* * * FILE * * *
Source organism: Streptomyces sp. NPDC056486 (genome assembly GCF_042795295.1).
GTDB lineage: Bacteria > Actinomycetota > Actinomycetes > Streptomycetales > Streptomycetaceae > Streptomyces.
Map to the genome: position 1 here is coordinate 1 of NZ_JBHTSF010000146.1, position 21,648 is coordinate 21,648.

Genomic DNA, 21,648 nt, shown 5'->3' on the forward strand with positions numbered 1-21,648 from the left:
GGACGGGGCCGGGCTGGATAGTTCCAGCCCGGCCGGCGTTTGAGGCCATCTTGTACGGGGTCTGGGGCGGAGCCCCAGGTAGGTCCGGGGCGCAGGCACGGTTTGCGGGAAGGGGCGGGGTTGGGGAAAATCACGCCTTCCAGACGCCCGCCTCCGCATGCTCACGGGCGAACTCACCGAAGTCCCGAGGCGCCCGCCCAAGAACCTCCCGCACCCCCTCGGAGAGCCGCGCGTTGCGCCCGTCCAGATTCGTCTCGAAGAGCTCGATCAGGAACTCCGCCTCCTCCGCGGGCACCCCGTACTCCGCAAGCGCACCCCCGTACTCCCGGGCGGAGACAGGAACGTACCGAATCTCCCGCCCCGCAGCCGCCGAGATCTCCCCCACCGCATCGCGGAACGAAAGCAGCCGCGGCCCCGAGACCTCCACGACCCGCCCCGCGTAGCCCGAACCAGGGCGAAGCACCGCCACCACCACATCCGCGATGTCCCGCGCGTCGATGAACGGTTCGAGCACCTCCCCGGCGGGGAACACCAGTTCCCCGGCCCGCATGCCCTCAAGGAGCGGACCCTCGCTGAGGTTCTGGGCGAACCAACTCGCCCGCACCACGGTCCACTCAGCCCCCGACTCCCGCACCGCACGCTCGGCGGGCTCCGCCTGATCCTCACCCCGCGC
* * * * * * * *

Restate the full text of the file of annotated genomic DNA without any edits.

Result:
Source organism: Streptomyces sp. NPDC056486 (genome assembly GCF_042795295.1).
GTDB lineage: Bacteria > Actinomycetota > Actinomycetes > Streptomycetales > Streptomycetaceae > Streptomyces.
Map to the genome: position 1 here is coordinate 1 of NZ_JBHTSF010000146.1, position 21,648 is coordinate 21,648.

Genomic DNA, 21,648 nt, shown 5'->3' on the forward strand with positions numbered 1-21,648 from the left:
GGACGGGGCCGGGCTGGATAGTTCCAGCCCGGCCGGCGTTTGAGGCCATCTTGTACGGGGTCTGGGGCGGAGCCCCAGGTAGGTCCGGGGCGCAGGCACGGTTTGCGGGAAGGGGCGGGGTTGGGGAAAATCACGCCTTCCAGACGCCCGCCTCCGCATGCTCACGGGCGAACTCACCGAAGTCCCGAGGCGCCCGCCCAAGAACCTCCCGCACCCCCTCGGAGAGCCGCGCGTTGCGCCCGTCCAGATTCGTCTCGAAGAGCTCGATCAGGAACTCCGCCTCCTCCGCGGGCACCCCGTACTCCGCAAGCGCACCCCCGTACTCCCGGGCGGAGACAGGAACGTACCGAATCTCCCGCCCCGCAGCCGCCGAGATCTCCCCCACCGCATCGCGGAACGAAAGCAGCCGCGGCCCCGAGACCTCCACGACCCGCCCCGCGTAGCCCGAACCAGGGCGAAGCACCGCCACCACCACATCCGCGATGTCCCGCGCGTCGATGAACGGTTCGAGCACCTCCCCGGCGGGGAACACCAGTTCCCCGGCCCGCATGCCCTCAAGGAGCGGACCCTCGCTGAGGTTCTGGGCGAACCAACTCGCCCGCACCACGGTCCACTCAGCCCCCGACTCCCGCACCGCACGCTCGGCGGGCTCCGCCTGATCCTCACCCCGCGC